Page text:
I might have complained about my ex’s lack of involvement in all things homework; I might have grumbled about those monthly projects that I never turned in on time. Heck, I’ve had flashbacks about how heinous that 100 Day of School project was–the highlight of which was his teacher uplifting him when he was crying because one of the big eyeballs fell off his shirt (note to self, never adhere cardboard to a t-shirt with E6000 glue).
But, his teacher encouraged him, she believed in him, and I witnessed that time and again.
I trusted her with my kid, much like I’ve always trusted daycare with him.
Which was why I became frustrated this year. The first block that I met was the fact that we have no homework. None. I’ve had to purchase math books, sight word books, and comprehension paragraphs. Sure, we’ve read every night–we’ve always read every night. There have been a handful of times in the past year in which I can remember not reading, but that’s happened when something unavoidable got in the way.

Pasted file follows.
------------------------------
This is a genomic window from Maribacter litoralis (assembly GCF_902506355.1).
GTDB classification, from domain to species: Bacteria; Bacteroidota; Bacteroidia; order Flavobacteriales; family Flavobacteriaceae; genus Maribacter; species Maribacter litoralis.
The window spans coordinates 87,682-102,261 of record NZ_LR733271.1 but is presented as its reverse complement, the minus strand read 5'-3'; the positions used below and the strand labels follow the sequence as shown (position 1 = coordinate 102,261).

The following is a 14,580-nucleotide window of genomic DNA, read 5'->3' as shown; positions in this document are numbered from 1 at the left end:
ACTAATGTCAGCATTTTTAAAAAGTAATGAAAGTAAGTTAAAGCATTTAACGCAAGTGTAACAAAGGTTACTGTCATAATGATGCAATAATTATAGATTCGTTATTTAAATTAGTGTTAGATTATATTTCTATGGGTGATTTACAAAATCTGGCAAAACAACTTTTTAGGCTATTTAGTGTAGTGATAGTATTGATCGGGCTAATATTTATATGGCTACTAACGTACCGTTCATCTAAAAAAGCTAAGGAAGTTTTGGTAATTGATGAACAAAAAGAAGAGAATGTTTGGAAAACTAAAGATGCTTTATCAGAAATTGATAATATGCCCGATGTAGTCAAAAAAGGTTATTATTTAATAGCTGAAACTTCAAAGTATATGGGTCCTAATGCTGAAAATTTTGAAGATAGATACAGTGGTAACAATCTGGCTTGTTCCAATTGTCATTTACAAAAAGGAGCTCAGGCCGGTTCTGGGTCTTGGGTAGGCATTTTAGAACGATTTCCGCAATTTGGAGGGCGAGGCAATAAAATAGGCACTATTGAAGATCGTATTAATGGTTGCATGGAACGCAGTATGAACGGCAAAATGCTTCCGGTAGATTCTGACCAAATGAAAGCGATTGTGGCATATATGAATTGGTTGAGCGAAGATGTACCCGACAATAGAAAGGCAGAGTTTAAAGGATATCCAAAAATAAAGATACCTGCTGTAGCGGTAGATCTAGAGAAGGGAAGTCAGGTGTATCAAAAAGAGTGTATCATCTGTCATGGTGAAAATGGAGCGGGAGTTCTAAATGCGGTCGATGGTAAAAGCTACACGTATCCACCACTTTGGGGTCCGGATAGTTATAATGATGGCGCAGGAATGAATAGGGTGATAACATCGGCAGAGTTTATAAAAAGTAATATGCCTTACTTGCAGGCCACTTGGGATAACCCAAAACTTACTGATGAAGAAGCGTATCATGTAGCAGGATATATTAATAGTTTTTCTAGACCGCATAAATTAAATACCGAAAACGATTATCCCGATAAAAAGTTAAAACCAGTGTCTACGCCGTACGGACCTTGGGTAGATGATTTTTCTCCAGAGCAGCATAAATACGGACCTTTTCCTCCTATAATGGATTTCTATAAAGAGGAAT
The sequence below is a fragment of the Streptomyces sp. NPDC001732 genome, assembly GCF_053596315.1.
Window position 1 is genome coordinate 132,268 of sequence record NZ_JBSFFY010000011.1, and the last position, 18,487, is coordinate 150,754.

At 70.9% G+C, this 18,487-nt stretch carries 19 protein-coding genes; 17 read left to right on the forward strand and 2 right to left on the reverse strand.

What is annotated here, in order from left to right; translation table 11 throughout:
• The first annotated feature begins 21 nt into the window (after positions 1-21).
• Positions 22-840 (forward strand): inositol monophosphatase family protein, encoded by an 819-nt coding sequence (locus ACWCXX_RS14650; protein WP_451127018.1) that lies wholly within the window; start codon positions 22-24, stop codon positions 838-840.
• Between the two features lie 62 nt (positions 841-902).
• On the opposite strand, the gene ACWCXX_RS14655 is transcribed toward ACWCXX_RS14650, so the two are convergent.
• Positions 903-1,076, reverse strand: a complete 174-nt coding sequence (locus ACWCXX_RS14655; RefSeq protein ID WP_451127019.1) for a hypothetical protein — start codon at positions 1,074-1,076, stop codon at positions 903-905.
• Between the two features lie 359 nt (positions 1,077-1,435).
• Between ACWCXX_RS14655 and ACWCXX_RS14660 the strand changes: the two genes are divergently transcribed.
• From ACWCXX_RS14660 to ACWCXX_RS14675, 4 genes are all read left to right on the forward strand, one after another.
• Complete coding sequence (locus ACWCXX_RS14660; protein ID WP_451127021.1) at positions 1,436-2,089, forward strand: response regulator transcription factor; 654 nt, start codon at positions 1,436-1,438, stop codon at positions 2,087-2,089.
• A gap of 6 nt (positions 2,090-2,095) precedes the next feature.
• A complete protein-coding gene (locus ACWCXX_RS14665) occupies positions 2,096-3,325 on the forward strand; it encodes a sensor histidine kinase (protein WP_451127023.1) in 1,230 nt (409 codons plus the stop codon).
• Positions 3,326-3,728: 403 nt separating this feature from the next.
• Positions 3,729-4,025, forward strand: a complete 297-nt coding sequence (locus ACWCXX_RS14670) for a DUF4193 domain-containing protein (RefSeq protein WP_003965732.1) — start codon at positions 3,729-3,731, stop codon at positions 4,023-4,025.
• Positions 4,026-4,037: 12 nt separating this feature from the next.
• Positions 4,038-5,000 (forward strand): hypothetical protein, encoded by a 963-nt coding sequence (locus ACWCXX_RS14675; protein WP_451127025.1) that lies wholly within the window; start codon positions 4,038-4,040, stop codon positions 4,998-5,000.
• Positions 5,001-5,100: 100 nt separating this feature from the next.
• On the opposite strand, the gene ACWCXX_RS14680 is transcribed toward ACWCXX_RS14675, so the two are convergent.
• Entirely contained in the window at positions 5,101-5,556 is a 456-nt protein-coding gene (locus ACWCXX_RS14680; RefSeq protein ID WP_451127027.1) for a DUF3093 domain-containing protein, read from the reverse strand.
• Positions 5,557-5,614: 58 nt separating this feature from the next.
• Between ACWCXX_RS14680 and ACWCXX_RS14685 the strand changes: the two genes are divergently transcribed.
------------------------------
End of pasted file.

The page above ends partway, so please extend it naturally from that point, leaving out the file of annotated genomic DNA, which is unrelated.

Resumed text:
My next source of aggravation was the behavior chart. There was no place to sign, and, after a note to the teacher, I learned I wasn’t supposed to sign. I’ve taken to scrawling my initials every few days, just because. I’ve never wanted to not be involved in my kid’s learning, but now that I’m not required to be, it’s turned into a constant source of aggravation.
I’ve been aggravated that the school-home connection was severed by the one person who was taught to bridge the gap.
Or, was she not taught that in Classroom Management 101?
However, I knew that, at some point, leveled readers would come home. I would have to get involved, I would have to parent up, and I would have to guide my child through the series–just like the year before. We would read the book together, answer questions together, and I would be required to sign somewhere, so that the teacher knew I was involved in my kid’s life.
The first book we received home was a book he’d read during the middle of Kindergarten. It was a Level E, but it was one of the lower in the series. Whereas it challenged him last year, he’d far exceeded the book this year. He proceeded to read it in under 30 seconds, answer all of my comprehension questions, and then ask if he could play Pokémon.